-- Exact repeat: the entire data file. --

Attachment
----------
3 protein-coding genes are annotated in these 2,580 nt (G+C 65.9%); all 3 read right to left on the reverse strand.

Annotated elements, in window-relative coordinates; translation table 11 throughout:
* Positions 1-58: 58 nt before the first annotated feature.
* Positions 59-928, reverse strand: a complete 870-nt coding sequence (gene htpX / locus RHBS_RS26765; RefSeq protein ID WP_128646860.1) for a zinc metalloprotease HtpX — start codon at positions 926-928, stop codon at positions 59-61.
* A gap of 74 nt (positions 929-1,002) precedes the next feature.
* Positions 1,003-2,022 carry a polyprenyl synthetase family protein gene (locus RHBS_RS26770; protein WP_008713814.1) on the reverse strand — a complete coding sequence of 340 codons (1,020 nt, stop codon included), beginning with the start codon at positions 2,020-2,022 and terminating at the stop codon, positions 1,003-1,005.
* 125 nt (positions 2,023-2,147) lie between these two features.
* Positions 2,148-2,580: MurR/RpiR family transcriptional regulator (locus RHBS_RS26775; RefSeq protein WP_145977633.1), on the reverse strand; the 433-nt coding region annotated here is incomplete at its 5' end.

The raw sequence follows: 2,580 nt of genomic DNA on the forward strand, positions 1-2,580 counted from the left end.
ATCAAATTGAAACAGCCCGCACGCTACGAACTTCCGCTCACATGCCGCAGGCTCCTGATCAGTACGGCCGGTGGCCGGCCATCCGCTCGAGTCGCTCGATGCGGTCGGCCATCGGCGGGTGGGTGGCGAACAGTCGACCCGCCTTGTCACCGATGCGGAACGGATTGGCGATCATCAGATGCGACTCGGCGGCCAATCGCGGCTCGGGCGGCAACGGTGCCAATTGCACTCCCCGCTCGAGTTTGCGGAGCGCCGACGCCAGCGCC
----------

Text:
3 protein-coding genes are annotated in these 2,580 nt (G+C 65.9%); all 3 read right to left on the reverse strand.

Annotated elements, in window-relative coordinates; translation table 11 throughout:
* Positions 1-58: 58 nt before the first annotated feature.
* Positions 59-928, reverse strand: a complete 870-nt coding sequence (gene htpX / locus RHBS_RS26765; RefSeq protein ID WP_128646860.1) for a zinc metalloprotease HtpX — start codon at positions 926-928, stop codon at positions 59-61.
* A gap of 74 nt (positions 929-1,002) precedes the next feature.
* Positions 1,003-2,022 carry a polyprenyl synthetase family protein gene (locus RHBS_RS26770; protein WP_008713814.1) on the reverse strand — a complete coding sequence of 340 codons (1,020 nt, stop codon included), beginning with the start codon at positions 2,020-2,022 and terminating at the stop codon, positions 1,003-1,005.
* 125 nt (positions 2,023-2,147) lie between these two features.
* Positions 2,148-2,580: MurR/RpiR family transcriptional regulator (locus RHBS_RS26775; RefSeq protein WP_145977633.1), on the reverse strand; the 433-nt coding region annotated here is incomplete at its 5' end.

The raw sequence follows: 2,580 nt of genomic DNA on the forward strand, positions 1-2,580 counted from the left end.
ATCAAATTGAAACAGCCCGCACGCTACGAACTTCCGCTCACATGCCGCAGGCTCCTGATCAGTACGGCCGGTGGCCGGCCATCCGCTCGAGTCGCTCGATGCGGTCGGCCATCGGCGGGTGGGTGGCGAACAGTCGACCCGCCTTGTCACCGATGCGGAACGGATTGGCGATCATCAGATGCGACTCGGCGGCCAATCGCGGCTCGGGCGGCAACGGTGCCAATTGCACTCCCCGCTCGAGTTTGCGGAGCGCCGACGCCAGCGCC